In Budd v. Nixen, supra, 6 Cal.3d 195, 199, 98 Cal.Rptr. 849, 491 P.2d 433, the Supreme Court “deal[t] with a situation in which the client contends that although he discovered his attorney's negligence, he had not, at that time, suffered consequential damages;  hence, at that date he did not have an accrued cause of action for professional negligence.”

Budd holds that if the allegedly negligent conduct does not cause damage, it generates no cause of action in tort.  “Hence, until the client suffers appreciable harm as a consequence of his attorney's negligence, the client cannot establish a cause of action for malpractice․  ‘It follows that the statute of limitations does not begin to run against a negligence action until some damage has occurred.’  ․  [¶]  The cause of action arises, however, before the client sustains all, or even the greater part, of the damages occasioned by his attorney's negligence.  [Citations.]  Any appreciable and actual harm flowing from the attorney's negligent conduct establishes a cause of action upon which the client may sue.  [¶]  Indeed, once having discovered his attorney's negligence and having suffered some damage, the client must institute his action within the time prescribed in the statute of limitations or he will be barred from thereafter complaining of his attorney's conduct.”   (Id. at pp. 200–201, 98 Cal.Rptr. 849, 491 P.2d 433, emphasis added.)

The Court explained that this issue would arise only in unusual cases:  “Ordinarily, the client has already suffered damage when he discovers his attorney's negligence, as occurred in Neel․  In other cases, the infliction of the damage will alert the client to the attorney's negligence and thus the statute of limitations will then begin to run on any malpractice action.   Only in the unusual case will the client discover his attorney's negligence without having suffered any consequential damage” (Id. at p. 201, 98 Cal.Rptr. 849, 491 P.2d 433.)

Addressing the particular facts of the case before it—where the plaintiff in the malpractice action was a defendant in the underlying case who suffered an adverse money judgment against him and who might or might not incur attorneys fees on appeal from that judgment, the Supreme Court concluded that even if Budd's malpractice action “had not earlier accrued, it at least matured on entry of judgment because he clearly then became obligated to pay a considerable sum to the broker or to post a bond on appeal.”  (Id. at p. 202, 98 Cal.Rptr. 849, 491 P.2d 433.)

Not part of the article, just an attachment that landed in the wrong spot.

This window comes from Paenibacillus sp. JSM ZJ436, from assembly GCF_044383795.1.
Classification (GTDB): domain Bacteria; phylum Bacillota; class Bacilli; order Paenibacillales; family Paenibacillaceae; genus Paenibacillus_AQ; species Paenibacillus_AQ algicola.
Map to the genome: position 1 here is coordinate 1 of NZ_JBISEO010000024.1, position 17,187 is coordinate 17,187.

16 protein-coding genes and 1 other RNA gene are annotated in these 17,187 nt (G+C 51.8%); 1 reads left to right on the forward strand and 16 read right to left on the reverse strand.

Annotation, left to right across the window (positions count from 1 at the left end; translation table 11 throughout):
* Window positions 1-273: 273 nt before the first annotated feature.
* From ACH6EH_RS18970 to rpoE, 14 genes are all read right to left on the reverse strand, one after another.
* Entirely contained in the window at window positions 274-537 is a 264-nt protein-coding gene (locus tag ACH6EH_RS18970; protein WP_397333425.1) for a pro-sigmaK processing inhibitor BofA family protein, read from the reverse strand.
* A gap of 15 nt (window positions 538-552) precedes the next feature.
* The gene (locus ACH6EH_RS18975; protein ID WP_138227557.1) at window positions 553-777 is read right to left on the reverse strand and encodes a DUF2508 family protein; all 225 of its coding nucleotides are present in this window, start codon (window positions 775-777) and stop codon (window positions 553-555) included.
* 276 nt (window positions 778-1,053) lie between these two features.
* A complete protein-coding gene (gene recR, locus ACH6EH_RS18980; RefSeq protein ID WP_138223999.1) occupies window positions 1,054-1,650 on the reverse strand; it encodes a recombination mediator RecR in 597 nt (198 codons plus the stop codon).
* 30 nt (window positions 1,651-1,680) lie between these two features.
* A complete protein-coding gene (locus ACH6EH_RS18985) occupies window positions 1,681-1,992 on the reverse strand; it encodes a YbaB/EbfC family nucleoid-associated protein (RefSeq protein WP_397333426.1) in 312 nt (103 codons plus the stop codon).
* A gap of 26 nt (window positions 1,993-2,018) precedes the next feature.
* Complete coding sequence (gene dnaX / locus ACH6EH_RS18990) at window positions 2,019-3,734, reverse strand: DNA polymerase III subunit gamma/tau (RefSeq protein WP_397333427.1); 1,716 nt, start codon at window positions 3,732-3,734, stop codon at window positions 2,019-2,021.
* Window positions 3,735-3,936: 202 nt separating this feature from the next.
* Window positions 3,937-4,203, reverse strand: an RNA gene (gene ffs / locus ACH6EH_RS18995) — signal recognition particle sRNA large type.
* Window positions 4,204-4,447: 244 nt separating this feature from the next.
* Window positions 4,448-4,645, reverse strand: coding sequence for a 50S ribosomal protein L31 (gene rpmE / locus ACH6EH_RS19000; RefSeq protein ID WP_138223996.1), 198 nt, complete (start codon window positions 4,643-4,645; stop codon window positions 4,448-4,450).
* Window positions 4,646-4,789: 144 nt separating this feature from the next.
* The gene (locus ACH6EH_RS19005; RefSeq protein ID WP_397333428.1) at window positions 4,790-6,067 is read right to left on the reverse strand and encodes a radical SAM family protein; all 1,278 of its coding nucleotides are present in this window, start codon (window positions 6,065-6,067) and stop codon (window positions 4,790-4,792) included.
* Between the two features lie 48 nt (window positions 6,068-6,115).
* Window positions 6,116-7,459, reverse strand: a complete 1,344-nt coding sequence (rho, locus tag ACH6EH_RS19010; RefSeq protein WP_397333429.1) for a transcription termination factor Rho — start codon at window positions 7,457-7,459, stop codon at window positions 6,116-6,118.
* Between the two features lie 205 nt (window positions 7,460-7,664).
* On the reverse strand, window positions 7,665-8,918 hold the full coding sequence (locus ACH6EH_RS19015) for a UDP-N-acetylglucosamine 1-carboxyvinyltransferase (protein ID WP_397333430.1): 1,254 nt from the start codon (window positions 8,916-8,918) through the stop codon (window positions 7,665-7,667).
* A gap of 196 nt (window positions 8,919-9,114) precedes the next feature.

Taken at face value, this language supports a conclusion that an appeal does not extend the period of limitations, at least in the factual context of Budd.   Where, however, the malpractice occurs in the course of representing a plaintiff, there is no risk of execution and no need to post a bond.   There may or may not be attorney's fees incurred, lost interest or other expenses.

In our view, the timeliness of a legal malpractice action ought not to turn on whether the client happened to be a plaintiff or a defendant in the underlying action.   We believe the Supreme Court at least implicitly agreed and recognized that adoption of the discovery rule eliminated the Heyer requirement of “irremediable” damage since Budd speaks only of “appreciable harm” and neither Budd nor Neel use the word “irremediable.”   As we explain in Part III, post, we believe the Legislature similarly agreed and drafted section 340.6 consistent with this view.   But before we review the legislative history of section 340.6, we jump ahead to examine the cases decided after adoption of the statute, if for no other reason than to demonstrate the inconsistencies in those decisions and the reason for our departure from the accepted approach to this problem.

II.

THE CASES DECIDED AFTER ENACTMENT OF SECTION 340.6